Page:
Nov 27 2017
Yolander Prinzel
3 Minutes to read

Operating a business without financial projections would be like a tarot card reader winging it without her cards. According to Entrepreneur, working out projections and taking time to regularly evaluate your company’s position in the market is one of the most effective ways to iron out kinks and identify new opportunities. For projections to be useful, they need to be comprehensive. Advertising, office supplies, and payroll might be your biggest expenses, but remember to include data collected on food spending in your T&E.

Translating Expense Data into Future Costs

There’s a reason that businesses spend on food: revenue. Certify, the expense management platform, calculated that for every dollar spent on T&E, a company can expect an average return of $9.50 in revenue and $2.90 in profit. Of course, simply throwing in a budget line for food spend won’t automatically make money. Be deliberate. When projecting, analyze past T&E expense data and identify areas of proven return. Return in this context means where has food spend contributed to lowered employee turnover, retaining customers, increasing sales numbers, and reducing compliance costs.   

Types of Food Spending: Identifying Areas of Return

Here are three types of past food spending data that can help predict areas of return and guide your planning for future costs:

  • Employee food spend: Some internal events, like recruiting lunches, are a straight expense. Others that engage employees directly- like lunch-and-learns, general training and company parties- produce a return because they contribute to improved efficiency and reduced employee turnover. As your company grows and you hire more people, expect an increase in employee food costs. Look at the spending for your last several recruiting events. Let’s say you hire an average of 3 new employees at every event, have an average of 75 attendees and spend roughly $5 per head on food. If you want to grow your company next year by 10 percent, which means hiring 9 new people, you can expect to hold 3 recruiting events, spending $375 per event.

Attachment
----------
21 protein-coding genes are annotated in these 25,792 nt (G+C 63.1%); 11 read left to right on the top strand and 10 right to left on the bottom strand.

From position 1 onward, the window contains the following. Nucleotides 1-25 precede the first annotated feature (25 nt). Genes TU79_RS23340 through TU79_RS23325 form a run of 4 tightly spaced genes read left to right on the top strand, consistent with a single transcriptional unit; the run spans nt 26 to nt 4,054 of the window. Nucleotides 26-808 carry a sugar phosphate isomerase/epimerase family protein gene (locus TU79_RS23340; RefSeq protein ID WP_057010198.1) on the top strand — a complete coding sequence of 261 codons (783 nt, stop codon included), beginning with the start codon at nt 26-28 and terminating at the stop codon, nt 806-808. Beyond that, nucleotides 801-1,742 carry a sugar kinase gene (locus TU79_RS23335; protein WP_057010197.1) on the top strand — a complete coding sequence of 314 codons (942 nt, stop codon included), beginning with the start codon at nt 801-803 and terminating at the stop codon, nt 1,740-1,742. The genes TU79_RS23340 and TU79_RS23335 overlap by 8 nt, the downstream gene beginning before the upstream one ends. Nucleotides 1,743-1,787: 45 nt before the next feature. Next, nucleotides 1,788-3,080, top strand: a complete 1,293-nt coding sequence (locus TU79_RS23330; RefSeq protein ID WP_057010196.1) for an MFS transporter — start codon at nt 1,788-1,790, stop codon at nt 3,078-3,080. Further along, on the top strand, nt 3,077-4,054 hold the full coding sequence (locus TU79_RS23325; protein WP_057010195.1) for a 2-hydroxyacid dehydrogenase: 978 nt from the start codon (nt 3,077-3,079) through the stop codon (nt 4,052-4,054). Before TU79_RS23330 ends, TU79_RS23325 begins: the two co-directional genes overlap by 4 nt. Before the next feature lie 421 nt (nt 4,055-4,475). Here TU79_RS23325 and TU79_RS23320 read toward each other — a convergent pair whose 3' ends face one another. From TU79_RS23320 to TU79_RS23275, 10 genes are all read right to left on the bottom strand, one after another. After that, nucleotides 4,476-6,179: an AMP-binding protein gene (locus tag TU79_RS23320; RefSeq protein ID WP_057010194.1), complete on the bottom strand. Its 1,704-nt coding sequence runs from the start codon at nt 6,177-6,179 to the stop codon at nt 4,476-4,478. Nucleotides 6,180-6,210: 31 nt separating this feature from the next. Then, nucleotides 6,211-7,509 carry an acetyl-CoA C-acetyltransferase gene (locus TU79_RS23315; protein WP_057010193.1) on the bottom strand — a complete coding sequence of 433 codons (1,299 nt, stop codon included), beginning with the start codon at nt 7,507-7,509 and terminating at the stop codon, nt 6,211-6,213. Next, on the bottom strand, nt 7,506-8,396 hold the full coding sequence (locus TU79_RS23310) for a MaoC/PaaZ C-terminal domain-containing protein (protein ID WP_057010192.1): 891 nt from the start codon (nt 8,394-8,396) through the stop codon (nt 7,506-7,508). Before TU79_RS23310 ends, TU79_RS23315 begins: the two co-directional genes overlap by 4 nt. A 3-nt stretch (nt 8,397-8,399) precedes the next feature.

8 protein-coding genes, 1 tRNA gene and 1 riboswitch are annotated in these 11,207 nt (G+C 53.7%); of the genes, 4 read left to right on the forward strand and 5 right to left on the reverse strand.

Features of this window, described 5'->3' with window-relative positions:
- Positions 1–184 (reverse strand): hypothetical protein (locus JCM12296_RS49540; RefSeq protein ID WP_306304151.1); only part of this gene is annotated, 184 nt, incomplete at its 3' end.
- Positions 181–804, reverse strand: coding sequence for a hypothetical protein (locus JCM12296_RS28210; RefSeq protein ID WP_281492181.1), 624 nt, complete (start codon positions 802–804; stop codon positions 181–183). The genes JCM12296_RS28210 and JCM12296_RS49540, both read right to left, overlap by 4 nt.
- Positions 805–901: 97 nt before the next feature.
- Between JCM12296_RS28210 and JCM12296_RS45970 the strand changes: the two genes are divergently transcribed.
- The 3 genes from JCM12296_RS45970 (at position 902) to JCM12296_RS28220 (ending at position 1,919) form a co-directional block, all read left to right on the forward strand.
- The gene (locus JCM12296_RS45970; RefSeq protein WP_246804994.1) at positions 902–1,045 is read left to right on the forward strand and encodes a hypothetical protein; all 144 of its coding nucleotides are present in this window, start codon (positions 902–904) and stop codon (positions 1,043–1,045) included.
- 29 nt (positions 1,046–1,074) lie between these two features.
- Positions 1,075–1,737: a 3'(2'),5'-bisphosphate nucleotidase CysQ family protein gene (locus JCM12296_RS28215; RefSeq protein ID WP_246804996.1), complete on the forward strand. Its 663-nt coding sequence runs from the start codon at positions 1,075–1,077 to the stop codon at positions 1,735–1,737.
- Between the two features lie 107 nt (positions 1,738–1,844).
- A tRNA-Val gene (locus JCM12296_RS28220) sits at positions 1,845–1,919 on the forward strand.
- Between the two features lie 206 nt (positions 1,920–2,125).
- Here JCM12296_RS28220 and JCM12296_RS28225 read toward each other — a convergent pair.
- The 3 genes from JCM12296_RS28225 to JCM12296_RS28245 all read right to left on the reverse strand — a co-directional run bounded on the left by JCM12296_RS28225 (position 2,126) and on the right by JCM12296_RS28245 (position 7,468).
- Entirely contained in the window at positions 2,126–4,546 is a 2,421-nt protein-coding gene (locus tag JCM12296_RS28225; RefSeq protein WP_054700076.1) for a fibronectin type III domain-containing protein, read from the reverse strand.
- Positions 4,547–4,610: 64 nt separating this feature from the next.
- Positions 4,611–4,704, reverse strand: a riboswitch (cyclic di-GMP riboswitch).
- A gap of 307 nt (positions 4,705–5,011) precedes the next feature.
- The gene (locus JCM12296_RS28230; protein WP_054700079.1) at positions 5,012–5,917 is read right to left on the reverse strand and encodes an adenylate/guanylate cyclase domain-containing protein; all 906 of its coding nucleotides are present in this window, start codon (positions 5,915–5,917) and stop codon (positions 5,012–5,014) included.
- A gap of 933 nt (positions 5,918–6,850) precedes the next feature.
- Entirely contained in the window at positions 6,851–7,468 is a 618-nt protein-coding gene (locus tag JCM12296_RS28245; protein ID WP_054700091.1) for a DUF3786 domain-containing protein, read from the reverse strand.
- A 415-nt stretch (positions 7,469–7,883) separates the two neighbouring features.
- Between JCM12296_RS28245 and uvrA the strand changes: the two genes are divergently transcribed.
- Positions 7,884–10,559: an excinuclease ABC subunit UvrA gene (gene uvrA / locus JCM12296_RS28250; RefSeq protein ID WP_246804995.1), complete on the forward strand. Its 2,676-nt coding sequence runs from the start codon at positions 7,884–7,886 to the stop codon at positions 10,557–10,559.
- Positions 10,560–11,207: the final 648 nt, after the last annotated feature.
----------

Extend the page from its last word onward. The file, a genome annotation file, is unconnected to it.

• Initial sales call food spend: Look closely for instances where serving food might have boosted sales. For example, Fortune reports that when pharmaceutical reps buy lunch for doctors’ offices as part of a drug promotion campaign, doctors tend to prescribe that drug more frequently. Sales call food spend can also be used to estimate future customer acquisition costs. If your sales reps generally average $250 in food spend per initial sales call, and you want them to begin meeting with 50 more medical offices nationwide, you can easily expect to spend about $12,500 for the added sales calls.
  • Customer retention food spend: Scaling a business isn’t just about bringing in new customers; establishing customer loyalty should be a priority. Use the data on customer-focused T&E expenses, like sending gifts for special occasions, to determine future costs of customer retention. For example, if you send an end-of-year “Thank You” basket to all clients, and you plan to grow your client base by 10 percent over the next year, you can add the additional “Thank You” basket costs as well.

Using past food spending data to control expenses and estimate future costs is an import part of T&E expense planning. Leverage that information to understand where sinking more into T&E expenses can yield greater return and help to grow your company.

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Written by:

Yolander Prinzel

Yolander Prinzel is a financial writer and editor with almost two decades in the industry as a writer, underwriter, marketing director and securities trader. She was a featured speaker at the 2006 Hartford National Sales Conference and the 2006 Brookstreet Securities Annual Conference. Yolander has written for a number of publications and websites such as Covestor.com, Advisor Today, Money Smart Radio and the International Travel Insurance Journal (ITIJ). She has edited many books for leading financial experts, including the Forbes-published book, SMART™ Retirement.

Posted in: Managing Food Spend

Tagged with: Bookkeeping and Budgeting, Finances, Food Spending